Microsoft Unveils Office 2013 with new Metro StylingMicrosoft has made quite a big deal about its new Microsoft Office suite, holding a fair-sized press conference for the announcement. The new version, Office 2013--codenamed Office 15--does bring in a slew of modern features that previous versions lacked. But the real changes aren't in how you use the software, but how the software works.
First, the most obvious changes. The ribbon is here to stay, unfortunately, but at least now you can hide it with the click of a button. That works in all Office apps, by the way, from Outlook to Word. Word doesn't have too many new touch-oriented features, but it does include a nifty reading mode that lets you page through your document like an ebook.
Another interesting feature is that you can now embed web video in your documents, and have them appear as if they were in the document itself. Finally, Word now has full PDF support. While previous versions did handle PDF's to a degree, the process has been made simpler.
The other programs largely saw the same incremental-style changes, maintaining the mouse-and-keyboard-based interaction. But Outlook and Powerpoint both saw major overhauls, making them touch-oriented and simple to use on a device without a keyboard or mouse, like, say, a Windows RT ARM tablet.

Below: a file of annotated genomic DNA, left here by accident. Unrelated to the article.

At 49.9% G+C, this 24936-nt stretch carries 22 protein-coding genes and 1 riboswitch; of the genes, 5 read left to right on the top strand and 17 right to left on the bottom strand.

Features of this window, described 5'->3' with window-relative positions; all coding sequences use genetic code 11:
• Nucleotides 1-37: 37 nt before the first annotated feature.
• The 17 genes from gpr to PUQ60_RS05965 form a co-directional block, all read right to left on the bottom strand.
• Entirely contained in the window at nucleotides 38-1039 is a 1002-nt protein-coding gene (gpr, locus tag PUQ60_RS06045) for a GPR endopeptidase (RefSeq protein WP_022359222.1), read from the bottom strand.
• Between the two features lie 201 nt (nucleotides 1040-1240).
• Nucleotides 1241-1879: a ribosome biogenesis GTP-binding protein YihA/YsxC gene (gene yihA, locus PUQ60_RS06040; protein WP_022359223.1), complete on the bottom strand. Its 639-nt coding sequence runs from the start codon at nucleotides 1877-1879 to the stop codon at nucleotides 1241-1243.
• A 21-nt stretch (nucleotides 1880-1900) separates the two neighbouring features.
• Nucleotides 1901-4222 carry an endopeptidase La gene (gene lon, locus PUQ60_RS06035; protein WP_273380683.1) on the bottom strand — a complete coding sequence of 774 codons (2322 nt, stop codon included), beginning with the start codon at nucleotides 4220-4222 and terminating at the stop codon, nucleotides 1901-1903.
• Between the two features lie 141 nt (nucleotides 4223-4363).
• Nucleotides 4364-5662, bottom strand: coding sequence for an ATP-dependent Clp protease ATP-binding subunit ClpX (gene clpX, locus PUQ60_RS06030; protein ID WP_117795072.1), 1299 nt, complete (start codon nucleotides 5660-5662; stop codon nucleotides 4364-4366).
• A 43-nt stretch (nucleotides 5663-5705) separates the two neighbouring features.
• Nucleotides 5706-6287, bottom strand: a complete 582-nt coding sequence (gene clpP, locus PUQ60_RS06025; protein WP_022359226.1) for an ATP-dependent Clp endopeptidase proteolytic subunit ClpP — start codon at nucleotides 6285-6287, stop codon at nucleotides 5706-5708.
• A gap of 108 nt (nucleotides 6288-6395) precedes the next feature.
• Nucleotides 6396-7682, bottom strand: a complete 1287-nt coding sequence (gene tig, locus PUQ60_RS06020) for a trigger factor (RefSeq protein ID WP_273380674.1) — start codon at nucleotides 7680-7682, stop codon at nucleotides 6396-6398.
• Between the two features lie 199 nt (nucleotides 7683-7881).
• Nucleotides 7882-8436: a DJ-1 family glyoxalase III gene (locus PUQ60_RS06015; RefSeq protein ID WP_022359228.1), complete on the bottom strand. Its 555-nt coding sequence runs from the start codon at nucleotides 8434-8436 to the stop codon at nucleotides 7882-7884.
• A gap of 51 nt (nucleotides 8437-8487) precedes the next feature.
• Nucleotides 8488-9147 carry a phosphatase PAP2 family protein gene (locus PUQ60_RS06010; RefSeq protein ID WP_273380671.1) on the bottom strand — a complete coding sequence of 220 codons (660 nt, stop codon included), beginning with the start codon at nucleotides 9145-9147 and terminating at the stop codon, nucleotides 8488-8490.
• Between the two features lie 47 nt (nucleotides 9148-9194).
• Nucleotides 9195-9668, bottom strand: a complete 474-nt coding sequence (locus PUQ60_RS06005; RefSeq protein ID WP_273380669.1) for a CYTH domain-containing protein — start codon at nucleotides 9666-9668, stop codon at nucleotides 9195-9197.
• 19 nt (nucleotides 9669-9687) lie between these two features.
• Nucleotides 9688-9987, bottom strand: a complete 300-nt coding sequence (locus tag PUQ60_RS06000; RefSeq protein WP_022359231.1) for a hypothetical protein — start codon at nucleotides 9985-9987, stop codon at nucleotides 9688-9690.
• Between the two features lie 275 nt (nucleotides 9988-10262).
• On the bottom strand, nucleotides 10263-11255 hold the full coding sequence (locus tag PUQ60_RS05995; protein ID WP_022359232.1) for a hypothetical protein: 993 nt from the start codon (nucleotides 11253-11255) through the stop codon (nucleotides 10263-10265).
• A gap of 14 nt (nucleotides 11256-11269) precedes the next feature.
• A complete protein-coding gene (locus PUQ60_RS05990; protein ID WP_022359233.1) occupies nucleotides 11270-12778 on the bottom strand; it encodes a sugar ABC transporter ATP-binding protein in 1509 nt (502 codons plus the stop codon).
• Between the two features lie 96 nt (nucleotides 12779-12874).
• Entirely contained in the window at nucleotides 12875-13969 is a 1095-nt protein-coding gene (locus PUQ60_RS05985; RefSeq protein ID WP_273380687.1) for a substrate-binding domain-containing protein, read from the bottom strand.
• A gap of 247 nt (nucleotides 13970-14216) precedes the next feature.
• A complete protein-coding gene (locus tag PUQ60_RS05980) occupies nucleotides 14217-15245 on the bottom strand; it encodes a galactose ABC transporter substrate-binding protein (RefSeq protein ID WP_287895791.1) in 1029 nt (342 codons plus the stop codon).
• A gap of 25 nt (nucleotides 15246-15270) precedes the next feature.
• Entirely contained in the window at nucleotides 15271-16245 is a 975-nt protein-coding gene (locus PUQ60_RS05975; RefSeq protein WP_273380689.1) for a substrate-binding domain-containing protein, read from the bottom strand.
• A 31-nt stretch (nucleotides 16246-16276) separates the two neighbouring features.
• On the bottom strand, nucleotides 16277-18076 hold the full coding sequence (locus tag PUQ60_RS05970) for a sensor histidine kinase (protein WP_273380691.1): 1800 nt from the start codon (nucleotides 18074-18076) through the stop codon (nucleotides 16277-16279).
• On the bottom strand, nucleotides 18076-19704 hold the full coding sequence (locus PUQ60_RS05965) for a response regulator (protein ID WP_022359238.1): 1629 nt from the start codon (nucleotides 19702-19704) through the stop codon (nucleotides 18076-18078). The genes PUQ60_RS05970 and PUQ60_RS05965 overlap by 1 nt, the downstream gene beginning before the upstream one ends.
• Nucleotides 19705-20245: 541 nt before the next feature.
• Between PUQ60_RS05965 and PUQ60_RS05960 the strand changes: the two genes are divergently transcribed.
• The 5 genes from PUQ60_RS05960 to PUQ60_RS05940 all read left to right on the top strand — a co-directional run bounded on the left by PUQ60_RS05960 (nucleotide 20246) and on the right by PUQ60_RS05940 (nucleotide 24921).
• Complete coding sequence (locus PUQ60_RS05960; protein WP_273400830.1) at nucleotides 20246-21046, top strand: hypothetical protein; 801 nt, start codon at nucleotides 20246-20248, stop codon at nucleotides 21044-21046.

But the biggest change for Office 2013 is the move to a cloud-powered environment. Microsoft is touting the ability to create a document on your desktop and then edit it on your (Windows) phone, as long as you have an internet connection. The cloud keeps the document in-sync across the different devices without having to fiddle with transferring the file back and forth. You can even access a personalized version of Office on any machine with the same version--assuming that you have saved your personalizations to the cloud and that the computer has an internet connection.
Basically Microsoft is trying to combine the ubiquity of something like Google Docs with the software model it knows and loves. You can edit documents locally on the Office installed on your machine, but then stream a fully-featured Office client to any other Windows machine supported--as long as you have a Microsoft Office 365 Home Premium Subscription. This subscription isn't required, but it really is a major bit of value-added over Google's cloud-based offerings.
One last bit of news: Office 2013 won't support Windows XP or Vista. But then, if you are still on one of those, well, you probably wouldn't want this upgrade anyways.